These findings, published in the journal Science Advances, provide the earliest clues to food storage in ancient human societies. They hint that their survival was not as hand-to-mouth as once thought.
For their study, the researchers examined more than 80,000 specimens of animal remains found at the Qesem Cave near Tel Aviv in Israel. The Paleolithic cave, which dates back 200,000 to 420,000 years, included bones of hoofed mammals, tortoises, birds and even a few carnivores. The most common prey, however, was the Persian fallow deer.
The researchers said that the ancient humans in the region butchered the deer at the scene of the hunt, saving the skulls and long leg bones to be brought them back to the cave. The team found seemingly unique cut marks on the shafts of the leg bones, which did not resemble the cut marks caused by butchering animals.
The archaeologists hypothesized that these cuts were performed later to remove the dried skin, which was still wrapped around the bones to preserve the bone marrow for future meals. To test this hypothesis, they stored long animal bones called metapodials and later skinned and broke them open using flint flakes.
The researchers found that the bones stored for more than two weeks were streaked mostly with sawing marks and short incisions. These cut marks, according to the researchers, were found in nearly 80 percent of the Qesem bones. They noted that skinning the bone at a later time produced different cut marks as the flesh already dried and therefore was more attached to the bone. This meant that more effort was required to remove the skin.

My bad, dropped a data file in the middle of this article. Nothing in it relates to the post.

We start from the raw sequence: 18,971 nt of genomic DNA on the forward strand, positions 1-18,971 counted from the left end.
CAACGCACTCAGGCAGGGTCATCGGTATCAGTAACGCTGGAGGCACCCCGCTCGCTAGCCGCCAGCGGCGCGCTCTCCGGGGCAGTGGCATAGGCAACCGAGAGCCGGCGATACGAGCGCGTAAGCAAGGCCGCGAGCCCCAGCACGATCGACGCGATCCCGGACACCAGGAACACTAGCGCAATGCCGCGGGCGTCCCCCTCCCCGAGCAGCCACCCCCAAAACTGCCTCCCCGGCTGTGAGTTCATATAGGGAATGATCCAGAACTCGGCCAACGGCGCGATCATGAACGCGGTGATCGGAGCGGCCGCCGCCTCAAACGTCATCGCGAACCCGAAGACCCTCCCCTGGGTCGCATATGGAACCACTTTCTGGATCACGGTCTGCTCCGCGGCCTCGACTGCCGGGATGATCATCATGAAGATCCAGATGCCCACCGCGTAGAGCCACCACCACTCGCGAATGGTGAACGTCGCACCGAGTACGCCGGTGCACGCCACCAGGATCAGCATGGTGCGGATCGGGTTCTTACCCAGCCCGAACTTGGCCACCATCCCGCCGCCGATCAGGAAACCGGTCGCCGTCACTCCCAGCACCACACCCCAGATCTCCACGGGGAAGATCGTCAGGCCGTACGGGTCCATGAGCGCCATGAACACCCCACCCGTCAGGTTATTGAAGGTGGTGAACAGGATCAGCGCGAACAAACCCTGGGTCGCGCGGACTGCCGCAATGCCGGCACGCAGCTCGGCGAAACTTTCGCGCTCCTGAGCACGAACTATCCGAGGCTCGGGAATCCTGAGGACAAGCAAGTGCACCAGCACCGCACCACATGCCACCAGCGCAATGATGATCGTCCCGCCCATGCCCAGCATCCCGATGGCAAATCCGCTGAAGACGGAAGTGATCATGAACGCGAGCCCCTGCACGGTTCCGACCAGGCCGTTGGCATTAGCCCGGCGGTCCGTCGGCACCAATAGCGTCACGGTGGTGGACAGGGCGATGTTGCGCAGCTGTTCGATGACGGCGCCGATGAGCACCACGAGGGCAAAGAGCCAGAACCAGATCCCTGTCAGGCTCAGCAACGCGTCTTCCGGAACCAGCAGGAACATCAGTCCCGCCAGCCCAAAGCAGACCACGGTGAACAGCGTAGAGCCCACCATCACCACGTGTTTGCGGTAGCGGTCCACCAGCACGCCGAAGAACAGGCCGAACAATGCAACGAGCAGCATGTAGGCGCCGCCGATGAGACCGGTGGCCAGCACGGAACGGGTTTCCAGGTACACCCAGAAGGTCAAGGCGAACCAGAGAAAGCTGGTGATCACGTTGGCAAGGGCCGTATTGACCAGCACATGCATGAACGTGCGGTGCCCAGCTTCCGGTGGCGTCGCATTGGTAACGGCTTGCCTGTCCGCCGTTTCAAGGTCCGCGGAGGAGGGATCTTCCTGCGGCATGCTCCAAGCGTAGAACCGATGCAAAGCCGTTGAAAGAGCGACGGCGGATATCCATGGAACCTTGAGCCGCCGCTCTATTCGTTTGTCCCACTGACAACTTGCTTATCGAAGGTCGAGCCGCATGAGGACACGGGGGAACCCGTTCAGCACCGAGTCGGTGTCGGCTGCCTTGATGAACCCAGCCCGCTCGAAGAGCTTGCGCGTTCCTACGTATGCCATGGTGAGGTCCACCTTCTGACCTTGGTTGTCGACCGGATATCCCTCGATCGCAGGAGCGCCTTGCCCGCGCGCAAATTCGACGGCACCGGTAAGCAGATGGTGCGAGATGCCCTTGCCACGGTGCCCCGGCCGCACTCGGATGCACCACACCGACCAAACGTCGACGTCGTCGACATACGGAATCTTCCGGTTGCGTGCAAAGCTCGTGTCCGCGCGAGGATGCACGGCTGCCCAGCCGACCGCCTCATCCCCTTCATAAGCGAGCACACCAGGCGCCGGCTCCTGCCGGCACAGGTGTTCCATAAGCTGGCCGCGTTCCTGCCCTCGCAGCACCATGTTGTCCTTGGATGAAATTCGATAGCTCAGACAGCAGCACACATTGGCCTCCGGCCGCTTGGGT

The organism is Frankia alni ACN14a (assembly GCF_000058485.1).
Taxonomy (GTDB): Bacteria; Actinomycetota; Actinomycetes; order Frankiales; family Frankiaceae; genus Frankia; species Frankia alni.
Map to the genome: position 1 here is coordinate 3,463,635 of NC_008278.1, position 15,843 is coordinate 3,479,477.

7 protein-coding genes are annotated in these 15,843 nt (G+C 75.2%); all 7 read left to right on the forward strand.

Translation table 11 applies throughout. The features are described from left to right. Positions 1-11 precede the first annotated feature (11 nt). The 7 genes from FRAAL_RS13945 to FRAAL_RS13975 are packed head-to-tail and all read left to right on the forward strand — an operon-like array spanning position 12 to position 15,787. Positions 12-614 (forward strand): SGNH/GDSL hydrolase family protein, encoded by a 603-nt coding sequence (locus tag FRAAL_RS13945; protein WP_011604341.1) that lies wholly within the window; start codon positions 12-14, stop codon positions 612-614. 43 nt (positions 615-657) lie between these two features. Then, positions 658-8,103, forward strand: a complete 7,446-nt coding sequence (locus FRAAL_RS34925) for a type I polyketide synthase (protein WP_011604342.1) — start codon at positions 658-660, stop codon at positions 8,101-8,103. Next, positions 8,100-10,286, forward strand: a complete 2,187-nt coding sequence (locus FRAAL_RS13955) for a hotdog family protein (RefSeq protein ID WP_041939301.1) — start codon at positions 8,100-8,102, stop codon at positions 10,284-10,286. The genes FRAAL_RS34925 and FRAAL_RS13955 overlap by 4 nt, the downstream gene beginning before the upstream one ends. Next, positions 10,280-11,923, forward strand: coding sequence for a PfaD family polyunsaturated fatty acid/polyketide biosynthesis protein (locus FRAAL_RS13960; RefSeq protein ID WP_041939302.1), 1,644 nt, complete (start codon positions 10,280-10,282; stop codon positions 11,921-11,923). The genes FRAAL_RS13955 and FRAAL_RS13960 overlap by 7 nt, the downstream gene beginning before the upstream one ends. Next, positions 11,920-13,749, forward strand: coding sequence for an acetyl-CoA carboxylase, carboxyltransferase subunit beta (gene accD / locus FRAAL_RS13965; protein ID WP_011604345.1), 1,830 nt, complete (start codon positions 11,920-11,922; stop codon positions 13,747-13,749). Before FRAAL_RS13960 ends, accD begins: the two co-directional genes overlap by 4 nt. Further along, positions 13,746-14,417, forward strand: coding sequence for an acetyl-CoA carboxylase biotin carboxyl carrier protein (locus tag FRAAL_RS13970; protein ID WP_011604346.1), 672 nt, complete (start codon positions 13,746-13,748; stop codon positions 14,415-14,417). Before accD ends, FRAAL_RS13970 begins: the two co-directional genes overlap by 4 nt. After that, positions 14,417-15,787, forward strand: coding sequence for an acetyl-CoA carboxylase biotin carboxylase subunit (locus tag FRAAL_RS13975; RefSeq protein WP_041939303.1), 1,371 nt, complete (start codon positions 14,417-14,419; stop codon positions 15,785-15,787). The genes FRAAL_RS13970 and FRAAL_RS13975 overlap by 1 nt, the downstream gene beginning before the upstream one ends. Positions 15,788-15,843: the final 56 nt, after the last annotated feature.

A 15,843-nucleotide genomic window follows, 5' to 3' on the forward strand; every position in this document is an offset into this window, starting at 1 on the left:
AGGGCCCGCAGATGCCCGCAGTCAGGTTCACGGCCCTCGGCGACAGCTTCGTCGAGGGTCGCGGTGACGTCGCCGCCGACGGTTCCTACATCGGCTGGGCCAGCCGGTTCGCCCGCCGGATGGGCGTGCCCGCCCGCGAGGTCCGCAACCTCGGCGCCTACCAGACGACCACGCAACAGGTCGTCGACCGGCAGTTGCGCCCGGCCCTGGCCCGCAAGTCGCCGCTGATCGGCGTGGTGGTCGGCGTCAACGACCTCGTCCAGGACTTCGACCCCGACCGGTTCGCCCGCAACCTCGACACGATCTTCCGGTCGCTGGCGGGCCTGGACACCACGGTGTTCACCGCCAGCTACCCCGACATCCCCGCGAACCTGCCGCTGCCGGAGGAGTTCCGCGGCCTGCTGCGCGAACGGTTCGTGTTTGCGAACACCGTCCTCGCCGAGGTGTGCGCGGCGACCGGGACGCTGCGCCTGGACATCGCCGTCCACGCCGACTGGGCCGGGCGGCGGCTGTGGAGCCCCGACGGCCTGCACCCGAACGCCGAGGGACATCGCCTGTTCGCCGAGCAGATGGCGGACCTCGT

The experiment also showed that the ancient technique preserved the marrow for up to nine weeks. This allowed early humans to break the bone when necessary and eat nutritious bone marrow, according to corresponding author Ruth Blasco of Tel Aviv University.
“The bones were used as ‘cans’ that preserved the bone marrow for a long period until it was time to take off the dry skin, shatter the bone and eat the marrow,” added co-author Ran Barkai, Blasco’s colleague at the university.
Barkai said that the bone marrow was an important component of the prehistoric diet. Fats, in particular, were especially important to hunter-gatherers as they relied almost exclusively on animals for their diet and lacked access to carbohydrates.
The impulse to preserve food, according to Barkai, was driven in part by the disappearance of elephants, which were previously a major source of food for the humans in the region. (Related: Ancient secrets to fantastic hair: Scientists uncovered 3000 year old hair wax from the hair of Ancient Egyptian noblewomen.)
Previous evidence had suggested that prehistoric people consumed the bone marrow immediately after hunting. The study’s findings, however, indicate that ancient humans delayed eating their game and were “sophisticated enough, intelligent enough and talented enough to know that it was possible to preserve particular bones of animals under specific conditions,” said co-author Avi Gopher.
The researchers said that their discovery provides the earliest evidence of food preservation and the delayed consumption of food. This finding joins other evidence of innovative behaviors found in Qesem Cave, including the regular use of fire, recycling, and cooking and roasting meat.
Artifacts.news has more on the history of food preservation.